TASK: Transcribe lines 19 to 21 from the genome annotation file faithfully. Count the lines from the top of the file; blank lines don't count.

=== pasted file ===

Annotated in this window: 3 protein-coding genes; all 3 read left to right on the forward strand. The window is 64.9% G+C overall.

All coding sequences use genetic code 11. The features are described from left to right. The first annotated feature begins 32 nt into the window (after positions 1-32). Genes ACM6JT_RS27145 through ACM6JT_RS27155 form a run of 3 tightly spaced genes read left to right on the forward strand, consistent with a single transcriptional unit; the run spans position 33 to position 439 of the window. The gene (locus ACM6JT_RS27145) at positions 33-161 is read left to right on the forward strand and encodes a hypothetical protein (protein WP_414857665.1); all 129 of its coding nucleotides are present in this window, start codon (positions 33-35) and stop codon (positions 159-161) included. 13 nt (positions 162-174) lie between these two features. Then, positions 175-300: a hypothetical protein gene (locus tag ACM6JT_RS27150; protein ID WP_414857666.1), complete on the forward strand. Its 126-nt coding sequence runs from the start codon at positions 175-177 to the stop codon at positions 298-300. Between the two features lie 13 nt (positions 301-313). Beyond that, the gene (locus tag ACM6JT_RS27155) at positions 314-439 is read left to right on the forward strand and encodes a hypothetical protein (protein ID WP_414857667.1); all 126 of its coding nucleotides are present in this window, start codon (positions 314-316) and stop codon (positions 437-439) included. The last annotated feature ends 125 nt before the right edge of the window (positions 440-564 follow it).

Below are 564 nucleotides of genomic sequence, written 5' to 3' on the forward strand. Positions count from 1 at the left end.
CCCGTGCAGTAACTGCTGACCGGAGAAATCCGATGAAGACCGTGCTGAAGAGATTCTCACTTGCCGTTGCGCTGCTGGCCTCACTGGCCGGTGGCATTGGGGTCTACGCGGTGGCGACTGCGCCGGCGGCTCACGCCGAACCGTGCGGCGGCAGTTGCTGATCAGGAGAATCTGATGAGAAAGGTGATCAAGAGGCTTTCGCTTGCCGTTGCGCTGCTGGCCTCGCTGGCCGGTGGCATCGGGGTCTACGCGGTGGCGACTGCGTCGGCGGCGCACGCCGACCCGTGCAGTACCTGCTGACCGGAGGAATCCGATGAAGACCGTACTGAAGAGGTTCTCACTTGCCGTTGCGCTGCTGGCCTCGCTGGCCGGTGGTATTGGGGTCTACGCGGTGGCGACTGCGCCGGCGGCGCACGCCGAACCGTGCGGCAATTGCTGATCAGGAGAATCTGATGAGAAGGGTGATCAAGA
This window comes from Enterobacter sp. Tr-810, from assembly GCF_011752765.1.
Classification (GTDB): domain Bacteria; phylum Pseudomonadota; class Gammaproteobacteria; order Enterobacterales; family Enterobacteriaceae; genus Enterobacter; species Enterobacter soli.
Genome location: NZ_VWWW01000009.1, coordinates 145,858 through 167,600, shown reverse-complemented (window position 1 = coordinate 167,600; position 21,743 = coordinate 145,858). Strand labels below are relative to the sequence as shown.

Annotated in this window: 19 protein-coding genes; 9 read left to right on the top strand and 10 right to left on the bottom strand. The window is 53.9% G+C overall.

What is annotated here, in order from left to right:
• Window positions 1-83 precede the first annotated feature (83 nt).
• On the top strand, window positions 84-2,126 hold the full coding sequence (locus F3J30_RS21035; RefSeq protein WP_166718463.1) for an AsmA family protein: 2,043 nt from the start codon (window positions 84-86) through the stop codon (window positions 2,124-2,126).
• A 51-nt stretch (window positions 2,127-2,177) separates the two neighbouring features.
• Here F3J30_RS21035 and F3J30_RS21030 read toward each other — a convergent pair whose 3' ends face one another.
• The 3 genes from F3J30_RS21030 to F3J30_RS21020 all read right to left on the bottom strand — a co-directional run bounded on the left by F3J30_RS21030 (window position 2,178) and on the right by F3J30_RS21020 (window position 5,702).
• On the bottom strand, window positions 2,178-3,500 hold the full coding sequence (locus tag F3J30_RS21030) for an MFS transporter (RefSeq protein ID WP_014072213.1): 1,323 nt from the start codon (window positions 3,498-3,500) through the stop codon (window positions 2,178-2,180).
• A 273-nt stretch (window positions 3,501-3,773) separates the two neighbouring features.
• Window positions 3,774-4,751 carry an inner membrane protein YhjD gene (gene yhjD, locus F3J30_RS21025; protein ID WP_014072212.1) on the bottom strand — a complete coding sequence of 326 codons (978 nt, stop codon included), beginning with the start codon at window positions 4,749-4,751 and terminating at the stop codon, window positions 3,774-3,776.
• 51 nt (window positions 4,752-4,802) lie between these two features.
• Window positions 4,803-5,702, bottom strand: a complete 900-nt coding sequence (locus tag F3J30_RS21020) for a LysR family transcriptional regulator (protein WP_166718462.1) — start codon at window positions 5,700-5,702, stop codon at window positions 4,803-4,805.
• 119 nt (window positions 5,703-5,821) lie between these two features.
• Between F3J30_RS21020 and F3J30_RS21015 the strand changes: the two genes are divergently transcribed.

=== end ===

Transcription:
• Window positions 4,803-5,702, bottom strand: a complete 900-nt coding sequence (locus tag F3J30_RS21020) for a LysR family transcriptional regulator (protein WP_166718462.1) — start codon at window positions 5,700-5,702, stop codon at window positions 4,803-4,805.
• 119 nt (window positions 5,703-5,821) lie between these two features.
• Between F3J30_RS21020 and F3J30_RS21015 the strand changes: the two genes are divergently transcribed.